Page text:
A couple of weeks ago Dave Airlie pointed out to me that Alex Deucher had added RENDER extension acceleration for R3xx/R5xx to the Radeon EXA driver. Seeing an opportunity to have a desktop that was both composited and accelerated on my R300 laptop, I tried it out. The initial results: everything slowed to a crawl. I fixed one problem that was causing a software fallback for gradients, and the next bottleneck was text. Less than 18,000 glyphs / second. I eventually tracked down the R300-specific problem, and that got things to a usable rate: 130,000 glyphs / second. But still, that’s slower than unaccelerated text. How can we make it fast?
To make sure that everybody is on the same page about what we are trying to make fast, let me show a picture of a drawing some text via the RENDER extension:
It’s a two step process: first we take all the glyph images and draw them onto a mask. Then we draw the source color or pattern through that mask onto the destination surface. So, which of the two steps is slow? We can get a very good idea of that by measuring the drawing speed as a function of the size of glyph and of the number of glyphs in the string.
(Notes: All timings using EXA. R100/R300 timings on a P4-3.0Ghz, i965 timings on a core 2 dua 2.0Ghz. i965-BB is intel-batchbuffers branch, i965 master. Test program.)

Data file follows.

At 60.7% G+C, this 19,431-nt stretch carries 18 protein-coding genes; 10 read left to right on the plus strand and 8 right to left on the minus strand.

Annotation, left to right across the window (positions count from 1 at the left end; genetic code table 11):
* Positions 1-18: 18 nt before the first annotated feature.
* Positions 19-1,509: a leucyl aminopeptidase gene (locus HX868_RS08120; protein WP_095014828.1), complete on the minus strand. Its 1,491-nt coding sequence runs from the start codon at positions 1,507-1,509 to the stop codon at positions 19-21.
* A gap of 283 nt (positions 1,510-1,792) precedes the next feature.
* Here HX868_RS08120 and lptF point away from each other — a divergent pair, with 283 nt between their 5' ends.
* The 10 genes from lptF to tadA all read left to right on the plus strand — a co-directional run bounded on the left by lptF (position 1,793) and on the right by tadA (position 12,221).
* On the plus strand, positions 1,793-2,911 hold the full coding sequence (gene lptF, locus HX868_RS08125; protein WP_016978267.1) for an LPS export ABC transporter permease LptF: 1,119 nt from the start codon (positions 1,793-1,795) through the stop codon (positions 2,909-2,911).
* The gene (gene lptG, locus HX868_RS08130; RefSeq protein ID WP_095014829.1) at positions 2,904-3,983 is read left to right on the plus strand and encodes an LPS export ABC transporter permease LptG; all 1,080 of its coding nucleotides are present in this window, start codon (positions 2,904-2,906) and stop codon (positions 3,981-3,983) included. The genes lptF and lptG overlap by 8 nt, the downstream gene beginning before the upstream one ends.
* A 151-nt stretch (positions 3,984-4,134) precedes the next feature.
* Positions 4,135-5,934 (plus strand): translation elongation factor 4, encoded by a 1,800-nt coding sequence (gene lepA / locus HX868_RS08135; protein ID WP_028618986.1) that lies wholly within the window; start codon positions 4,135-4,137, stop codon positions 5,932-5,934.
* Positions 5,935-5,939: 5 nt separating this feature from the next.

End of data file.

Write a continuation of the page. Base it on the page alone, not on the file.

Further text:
We can also plot the numbers:
A couple of interesting things: first the amount of pixels we are pushing is completely irrelevant … on all the cards the 10 pixel and 24 pixel font sizes perform the same, even though there are almost 6 times as many pixels at the larger size (2.4^2 == 5.76.) Second, our performance in terms of glyphs/second is pretty much flat for all but the shortest strings. So we know what the bottleneck is: it’s the per-glyph setup cost of copying the glyphs onto the mask.
If we take a look at the EXA hooks for composite acceleration, we see the basic problem:
Bool (*PrepareComposite) (int op, PicturePtr pSrcPicture, PicturePtr pMaskPicture, PicturePtr pDstPicture, PixmapPtr pSrc, PixmapPtr pMask, PixmapPtr pDst); void (*Composite) (PixmapPtr pDst, int srcX, int srcY, int maskX, int maskY, int dstX, int dstY, int width, int height); void (*DoneComposite) (PixmapPtr pDst);
A composite operation consists of copying a number of rectangles from the same source, to the same destination, with the same operator. But in the building the mask, we are copying a number of rectangles from different sources. Each glyph must be added to the mask in a separate composite operation. And at the beginning and ends of a composite operation we do expensive stuff: at the beginning we set up all the state for the 3D engine. At the end we wait until the 3D engine is idle so we can go off and use the drawn result as a source for some other operation.